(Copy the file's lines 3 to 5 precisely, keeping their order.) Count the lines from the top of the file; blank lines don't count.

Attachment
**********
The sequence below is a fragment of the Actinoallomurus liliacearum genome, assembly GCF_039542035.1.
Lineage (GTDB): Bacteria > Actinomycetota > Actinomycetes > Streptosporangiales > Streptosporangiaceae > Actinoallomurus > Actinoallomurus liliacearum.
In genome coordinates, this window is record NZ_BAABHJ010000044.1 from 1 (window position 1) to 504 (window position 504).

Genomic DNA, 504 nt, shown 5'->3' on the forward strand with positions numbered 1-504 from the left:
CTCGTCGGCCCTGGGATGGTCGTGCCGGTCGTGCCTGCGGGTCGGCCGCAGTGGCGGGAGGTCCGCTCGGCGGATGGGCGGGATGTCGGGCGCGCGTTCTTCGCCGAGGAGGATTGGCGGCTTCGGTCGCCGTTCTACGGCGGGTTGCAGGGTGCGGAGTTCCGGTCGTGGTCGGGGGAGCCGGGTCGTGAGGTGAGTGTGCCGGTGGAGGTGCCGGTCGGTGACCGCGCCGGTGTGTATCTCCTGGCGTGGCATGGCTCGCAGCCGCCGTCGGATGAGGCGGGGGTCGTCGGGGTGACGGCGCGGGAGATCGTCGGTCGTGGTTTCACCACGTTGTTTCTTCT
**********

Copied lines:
In genome coordinates, this window is record NZ_BAABHJ010000044.1 from 1 (window position 1) to 504 (window position 504).

Genomic DNA, 504 nt, shown 5'->3' on the forward strand with positions numbered 1-504 from the left:
CTCGTCGGCCCTGGGATGGTCGTGCCGGTCGTGCCTGCGGGTCGGCCGCAGTGGCGGGAGGTCCGCTCGGCGGATGGGCGGGATGTCGGGCGCGCGTTCTTCGCCGAGGAGGATTGGCGGCTTCGGTCGCCGTTCTACGGCGGGTTGCAGGGTGCGGAGTTCCGGTCGTGGTCGGGGGAGCCGGGTCGTGAGGTGAGTGTGCCGGTGGAGGTGCCGGTCGGTGACCGCGCCGGTGTGTATCTCCTGGCGTGGCATGGCTCGCAGCCGCCGTCGGATGAGGCGGGGGTCGTCGGGGTGACGGCGCGGGAGATCGTCGGTCGTGGTTTCACCACGTTGTTTCTTCT